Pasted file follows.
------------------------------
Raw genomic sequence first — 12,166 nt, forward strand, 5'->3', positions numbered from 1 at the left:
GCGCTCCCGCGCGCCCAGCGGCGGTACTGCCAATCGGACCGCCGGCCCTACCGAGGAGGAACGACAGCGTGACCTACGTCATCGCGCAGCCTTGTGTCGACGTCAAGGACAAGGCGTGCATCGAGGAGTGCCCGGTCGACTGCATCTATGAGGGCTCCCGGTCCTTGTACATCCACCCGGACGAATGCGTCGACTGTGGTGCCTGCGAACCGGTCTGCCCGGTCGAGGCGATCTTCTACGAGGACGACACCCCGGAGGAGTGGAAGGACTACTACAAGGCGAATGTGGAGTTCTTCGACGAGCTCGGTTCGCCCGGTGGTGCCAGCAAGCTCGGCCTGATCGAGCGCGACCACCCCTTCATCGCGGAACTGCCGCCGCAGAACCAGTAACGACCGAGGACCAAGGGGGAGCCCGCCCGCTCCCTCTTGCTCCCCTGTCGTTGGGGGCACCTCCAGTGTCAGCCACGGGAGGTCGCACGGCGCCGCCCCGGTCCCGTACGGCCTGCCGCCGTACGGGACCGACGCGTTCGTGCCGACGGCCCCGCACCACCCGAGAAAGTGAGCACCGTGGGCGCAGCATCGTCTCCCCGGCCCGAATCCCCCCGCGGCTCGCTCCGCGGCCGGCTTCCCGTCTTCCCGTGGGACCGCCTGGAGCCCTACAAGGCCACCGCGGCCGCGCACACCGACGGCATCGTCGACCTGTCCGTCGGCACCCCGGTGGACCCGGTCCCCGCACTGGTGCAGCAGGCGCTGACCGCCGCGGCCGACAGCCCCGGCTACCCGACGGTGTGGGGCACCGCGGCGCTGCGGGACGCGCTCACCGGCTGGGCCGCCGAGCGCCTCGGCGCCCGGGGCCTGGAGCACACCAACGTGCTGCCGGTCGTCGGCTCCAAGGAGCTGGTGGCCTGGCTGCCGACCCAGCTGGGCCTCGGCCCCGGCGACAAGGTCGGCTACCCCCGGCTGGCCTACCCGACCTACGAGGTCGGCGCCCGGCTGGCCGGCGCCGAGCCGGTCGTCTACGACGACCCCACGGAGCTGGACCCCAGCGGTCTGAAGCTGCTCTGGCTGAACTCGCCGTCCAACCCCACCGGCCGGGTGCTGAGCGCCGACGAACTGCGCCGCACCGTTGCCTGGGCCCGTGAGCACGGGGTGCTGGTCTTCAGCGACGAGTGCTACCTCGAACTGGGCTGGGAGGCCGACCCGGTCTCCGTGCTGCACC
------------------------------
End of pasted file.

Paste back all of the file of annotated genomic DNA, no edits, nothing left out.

Raw genomic sequence first — 12,166 nt, forward strand, 5'->3', positions numbered from 1 at the left:
GCGCTCCCGCGCGCCCAGCGGCGGTACTGCCAATCGGACCGCCGGCCCTACCGAGGAGGAACGACAGCGTGACCTACGTCATCGCGCAGCCTTGTGTCGACGTCAAGGACAAGGCGTGCATCGAGGAGTGCCCGGTCGACTGCATCTATGAGGGCTCCCGGTCCTTGTACATCCACCCGGACGAATGCGTCGACTGTGGTGCCTGCGAACCGGTCTGCCCGGTCGAGGCGATCTTCTACGAGGACGACACCCCGGAGGAGTGGAAGGACTACTACAAGGCGAATGTGGAGTTCTTCGACGAGCTCGGTTCGCCCGGTGGTGCCAGCAAGCTCGGCCTGATCGAGCGCGACCACCCCTTCATCGCGGAACTGCCGCCGCAGAACCAGTAACGACCGAGGACCAAGGGGGAGCCCGCCCGCTCCCTCTTGCTCCCCTGTCGTTGGGGGCACCTCCAGTGTCAGCCACGGGAGGTCGCACGGCGCCGCCCCGGTCCCGTACGGCCTGCCGCCGTACGGGACCGACGCGTTCGTGCCGACGGCCCCGCACCACCCGAGAAAGTGAGCACCGTGGGCGCAGCATCGTCTCCCCGGCCCGAATCCCCCCGCGGCTCGCTCCGCGGCCGGCTTCCCGTCTTCCCGTGGGACCGCCTGGAGCCCTACAAGGCCACCGCGGCCGCGCACACCGACGGCATCGTCGACCTGTCCGTCGGCACCCCGGTGGACCCGGTCCCCGCACTGGTGCAGCAGGCGCTGACCGCCGCGGCCGACAGCCCCGGCTACCCGACGGTGTGGGGCACCGCGGCGCTGCGGGACGCGCTCACCGGCTGGGCCGCCGAGCGCCTCGGCGCCCGGGGCCTGGAGCACACCAACGTGCTGCCGGTCGTCGGCTCCAAGGAGCTGGTGGCCTGGCTGCCGACCCAGCTGGGCCTCGGCCCCGGCGACAAGGTCGGCTACCCCCGGCTGGCCTACCCGACCTACGAGGTCGGCGCCCGGCTGGCCGGCGCCGAGCCGGTCGTCTACGACGACCCCACGGAGCTGGACCCCAGCGGTCTGAAGCTGCTCTGGCTGAACTCGCCGTCCAACCCCACCGGCCGGGTGCTGAGCGCCGACGAACTGCGCCGCACCGTTGCCTGGGCCCGTGAGCACGGGGTGCTGGTCTTCAGCGACGAGTGCTACCTCGAACTGGGCTGGGAGGCCGACCCGGTCTCCGTGCTGCACC